The Dead Sea is a natural marvel that you simply have to check out. Yes, those pictures of mud covered tourists with just the whites of their eyes peeking through are for real – you too can smother your body in mud, or, alternatively, float on your back in the warm, salty waters of the Dead Sea, soaking in some sun or reading a newspaper. It’s an amazing experience!
Known in Hebrew as the Yam HaMelah (The Salt Sea), the Dead Sea is the lowest point on Earth at some 420 metres below sea level (you’ll see plenty of signs on your way to the Dead Sea indicating the sea level and how far below it you currently are). It gets its name due to the fact that fish and plants cannot survive the salinity and harsh environment of the sea, though there is known microscopic bacteria.
The Dead Sea is 67km in length and 18km at its widest point. It’s part of the Syrian – East Africa Rift Valley, hence its low lying location, and is flanked by the Judean Mountains to the west and the Moab mountains to the east. Its main source of water is from the River Jordan in the north and springs and streams from the east and west. But there are no outlets: the only way water escapes from the Dead Sea is through evaporation (an estimated 7 million tonnes of water daily!). This results in high concentrations of salts and minerals, providing mineral-rich muds to smother on pale tourist skin, thermomineral springs to bathe in, and mineral-rich salty water to float in (with or without newspaper!).
What’s the weather like at the Dead Sea?
Climate wise, the Dead Sea has warm weather pretty much all year. In the summer it can get extremely hot, even up to 40C (the record is in the high 40s, which is a wee bit hot, even for a dry heat like that at the Dead Sea). In the winter it averages out at 20-23C. You’re not likely to see much rain either, the mean annual rainfall is approximately 100mm.
In our opinion, the climate is just perfect in the Spring, with warm days, cool nights, and the sea itself just starting to warm up without turning into the hot tub it invariably becomes in the hot summer months.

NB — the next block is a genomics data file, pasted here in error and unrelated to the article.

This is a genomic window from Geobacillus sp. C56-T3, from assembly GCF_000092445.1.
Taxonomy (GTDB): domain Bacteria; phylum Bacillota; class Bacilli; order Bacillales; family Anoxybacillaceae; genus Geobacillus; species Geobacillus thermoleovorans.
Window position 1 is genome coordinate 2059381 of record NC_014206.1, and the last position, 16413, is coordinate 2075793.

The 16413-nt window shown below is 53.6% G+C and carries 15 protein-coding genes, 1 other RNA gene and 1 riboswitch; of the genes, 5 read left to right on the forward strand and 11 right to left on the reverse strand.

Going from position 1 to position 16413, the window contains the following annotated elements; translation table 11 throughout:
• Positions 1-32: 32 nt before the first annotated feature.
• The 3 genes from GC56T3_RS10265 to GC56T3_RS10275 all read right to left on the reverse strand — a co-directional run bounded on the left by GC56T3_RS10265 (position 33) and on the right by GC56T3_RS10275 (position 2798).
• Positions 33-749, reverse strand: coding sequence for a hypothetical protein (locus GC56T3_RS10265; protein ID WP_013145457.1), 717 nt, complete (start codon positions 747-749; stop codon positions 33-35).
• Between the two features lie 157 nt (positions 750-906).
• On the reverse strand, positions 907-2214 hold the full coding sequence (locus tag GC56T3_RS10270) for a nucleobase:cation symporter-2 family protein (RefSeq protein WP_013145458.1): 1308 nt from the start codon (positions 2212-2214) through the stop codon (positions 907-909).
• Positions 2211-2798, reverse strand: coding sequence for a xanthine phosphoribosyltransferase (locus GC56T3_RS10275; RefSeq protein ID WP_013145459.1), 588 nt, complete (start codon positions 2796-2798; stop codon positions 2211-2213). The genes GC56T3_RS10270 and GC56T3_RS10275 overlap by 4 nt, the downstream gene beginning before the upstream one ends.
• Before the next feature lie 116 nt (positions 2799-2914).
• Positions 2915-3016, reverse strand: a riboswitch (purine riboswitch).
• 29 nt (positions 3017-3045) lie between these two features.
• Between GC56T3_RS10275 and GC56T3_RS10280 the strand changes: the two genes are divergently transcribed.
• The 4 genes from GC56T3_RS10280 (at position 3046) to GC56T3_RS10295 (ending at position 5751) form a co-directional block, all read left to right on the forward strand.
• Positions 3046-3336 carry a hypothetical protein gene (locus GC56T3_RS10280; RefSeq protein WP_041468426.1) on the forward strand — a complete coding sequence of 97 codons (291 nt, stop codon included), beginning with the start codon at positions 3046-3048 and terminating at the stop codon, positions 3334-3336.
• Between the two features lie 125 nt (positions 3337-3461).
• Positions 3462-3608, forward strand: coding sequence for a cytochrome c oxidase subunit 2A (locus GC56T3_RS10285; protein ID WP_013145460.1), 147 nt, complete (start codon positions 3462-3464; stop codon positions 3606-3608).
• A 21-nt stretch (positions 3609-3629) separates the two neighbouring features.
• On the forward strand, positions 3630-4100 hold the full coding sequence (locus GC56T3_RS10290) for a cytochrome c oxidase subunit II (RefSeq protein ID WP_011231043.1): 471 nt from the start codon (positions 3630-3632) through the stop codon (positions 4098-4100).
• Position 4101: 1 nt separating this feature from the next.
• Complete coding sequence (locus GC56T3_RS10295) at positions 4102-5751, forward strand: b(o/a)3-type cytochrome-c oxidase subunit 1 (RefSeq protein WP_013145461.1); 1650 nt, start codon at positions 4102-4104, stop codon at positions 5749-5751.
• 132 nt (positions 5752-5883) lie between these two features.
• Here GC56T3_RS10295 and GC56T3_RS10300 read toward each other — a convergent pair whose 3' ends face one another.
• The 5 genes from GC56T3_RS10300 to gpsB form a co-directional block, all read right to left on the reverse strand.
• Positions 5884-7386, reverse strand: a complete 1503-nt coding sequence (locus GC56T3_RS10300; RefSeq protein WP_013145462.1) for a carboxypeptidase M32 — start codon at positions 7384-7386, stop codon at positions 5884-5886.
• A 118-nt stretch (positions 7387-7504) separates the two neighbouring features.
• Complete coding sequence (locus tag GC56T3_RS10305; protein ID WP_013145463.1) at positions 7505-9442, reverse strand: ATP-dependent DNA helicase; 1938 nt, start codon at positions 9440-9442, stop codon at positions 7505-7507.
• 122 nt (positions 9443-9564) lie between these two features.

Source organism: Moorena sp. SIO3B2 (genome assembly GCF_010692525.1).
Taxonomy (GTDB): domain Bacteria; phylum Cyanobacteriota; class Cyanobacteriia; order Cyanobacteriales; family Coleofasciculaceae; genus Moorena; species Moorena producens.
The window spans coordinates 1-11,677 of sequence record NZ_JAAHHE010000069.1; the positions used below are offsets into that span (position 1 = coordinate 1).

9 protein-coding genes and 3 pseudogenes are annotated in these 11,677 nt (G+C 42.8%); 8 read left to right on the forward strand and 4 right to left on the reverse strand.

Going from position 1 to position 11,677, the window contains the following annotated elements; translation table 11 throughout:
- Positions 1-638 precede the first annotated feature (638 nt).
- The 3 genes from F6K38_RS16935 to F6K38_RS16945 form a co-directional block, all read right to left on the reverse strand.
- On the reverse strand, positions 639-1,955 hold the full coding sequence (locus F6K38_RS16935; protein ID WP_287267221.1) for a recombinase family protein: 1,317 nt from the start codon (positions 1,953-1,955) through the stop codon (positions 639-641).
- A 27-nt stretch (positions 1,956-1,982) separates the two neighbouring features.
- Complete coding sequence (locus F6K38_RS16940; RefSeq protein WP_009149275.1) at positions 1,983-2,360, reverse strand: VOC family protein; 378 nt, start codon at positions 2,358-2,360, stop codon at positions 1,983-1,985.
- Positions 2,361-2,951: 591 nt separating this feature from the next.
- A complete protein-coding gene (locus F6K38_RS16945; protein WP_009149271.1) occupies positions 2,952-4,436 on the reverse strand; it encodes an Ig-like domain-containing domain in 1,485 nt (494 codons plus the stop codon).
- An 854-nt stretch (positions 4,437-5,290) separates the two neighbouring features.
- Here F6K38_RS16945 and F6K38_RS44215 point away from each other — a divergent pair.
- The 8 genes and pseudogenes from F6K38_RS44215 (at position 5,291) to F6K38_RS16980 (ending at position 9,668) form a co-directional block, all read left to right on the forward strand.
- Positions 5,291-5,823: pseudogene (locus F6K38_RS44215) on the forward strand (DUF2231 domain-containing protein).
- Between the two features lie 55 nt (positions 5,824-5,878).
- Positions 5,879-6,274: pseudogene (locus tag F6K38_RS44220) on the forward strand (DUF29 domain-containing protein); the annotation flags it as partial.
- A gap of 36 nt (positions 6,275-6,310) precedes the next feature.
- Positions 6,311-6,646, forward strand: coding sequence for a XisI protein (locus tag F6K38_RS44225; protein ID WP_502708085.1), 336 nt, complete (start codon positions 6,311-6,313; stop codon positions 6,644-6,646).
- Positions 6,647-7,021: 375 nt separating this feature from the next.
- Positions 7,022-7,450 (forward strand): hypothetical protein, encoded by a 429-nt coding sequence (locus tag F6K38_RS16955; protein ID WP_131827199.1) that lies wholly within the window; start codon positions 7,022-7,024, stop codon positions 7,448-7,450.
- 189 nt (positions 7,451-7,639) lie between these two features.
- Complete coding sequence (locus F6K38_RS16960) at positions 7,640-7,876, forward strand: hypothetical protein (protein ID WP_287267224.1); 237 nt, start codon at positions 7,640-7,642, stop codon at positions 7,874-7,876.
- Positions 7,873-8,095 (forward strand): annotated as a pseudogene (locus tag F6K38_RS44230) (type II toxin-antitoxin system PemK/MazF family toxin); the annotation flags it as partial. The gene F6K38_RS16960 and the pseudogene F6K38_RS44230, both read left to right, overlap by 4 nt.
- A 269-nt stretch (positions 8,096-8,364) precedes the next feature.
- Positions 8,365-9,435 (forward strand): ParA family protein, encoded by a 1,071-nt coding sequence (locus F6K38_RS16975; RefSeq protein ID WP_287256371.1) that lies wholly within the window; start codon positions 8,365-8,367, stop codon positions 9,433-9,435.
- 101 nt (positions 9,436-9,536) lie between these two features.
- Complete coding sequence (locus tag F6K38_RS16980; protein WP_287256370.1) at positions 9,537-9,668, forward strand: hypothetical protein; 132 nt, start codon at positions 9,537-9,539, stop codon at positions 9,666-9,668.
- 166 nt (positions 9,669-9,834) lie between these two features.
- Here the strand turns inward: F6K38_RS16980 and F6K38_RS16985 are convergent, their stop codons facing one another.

What are all these health benefits I keep hearing about?
This climate lends itself favorably to various therapies, such as Climatotherapy, Heliotherapy, Thalassotherapy and Balneotherapy. For further details about the health benefits of the Dead Sea, see our guide to the healthiest location in Israel.
The assumed health benefits of the Dead Sea are hardly new. For thousands of years, its water and minerals have been in demand. For example, Dead Sea water and salt were exported to Italy by Romans, while plants growing near the Dead Sea, especially the balsam tree, produced in-demand cosmetics, perfumes and medicinal goods. Their economic importance was such that wars were fought over them, including Mark Anthony’s conquest of the area for Cleopatra.
Is the Dead Sea really that salty?
Yes! In fact, it’s some 8.6 times more saltier than the Mediterranean and is the world’s saltiest body of water (33% salinity). Which means that you should be careful about wading in with any open wounds because they will burn like crazy. Even shaving or waxing on the same day isn’t recommended as the salt will find its way into those exposed pores. From personal experience, give shaving a miss on the day you decide to try out the water. Another tip – don’t get the water in your eyes. But do float on your back; you’ll find the natural bouyancy of the Dead Sea will bring your legs up to the surface almost automatically. It really is a strange yet amazing feeling.
Our tip: spend a couple of days at the Dead Sea, more if you can, plus a day or so to see the sights, especially those at Masada, or the caves at Qumran where the Dead Sea Scrolls were discovered, plus Mount Sdom and its salt mountains, and the Flour Cave. If you’re looking to get your batteries totally recharged, then spend a whole lot longer. You won’t regret it. In addition, don’t miss our guide to what to really see and do in the Dead Sea area!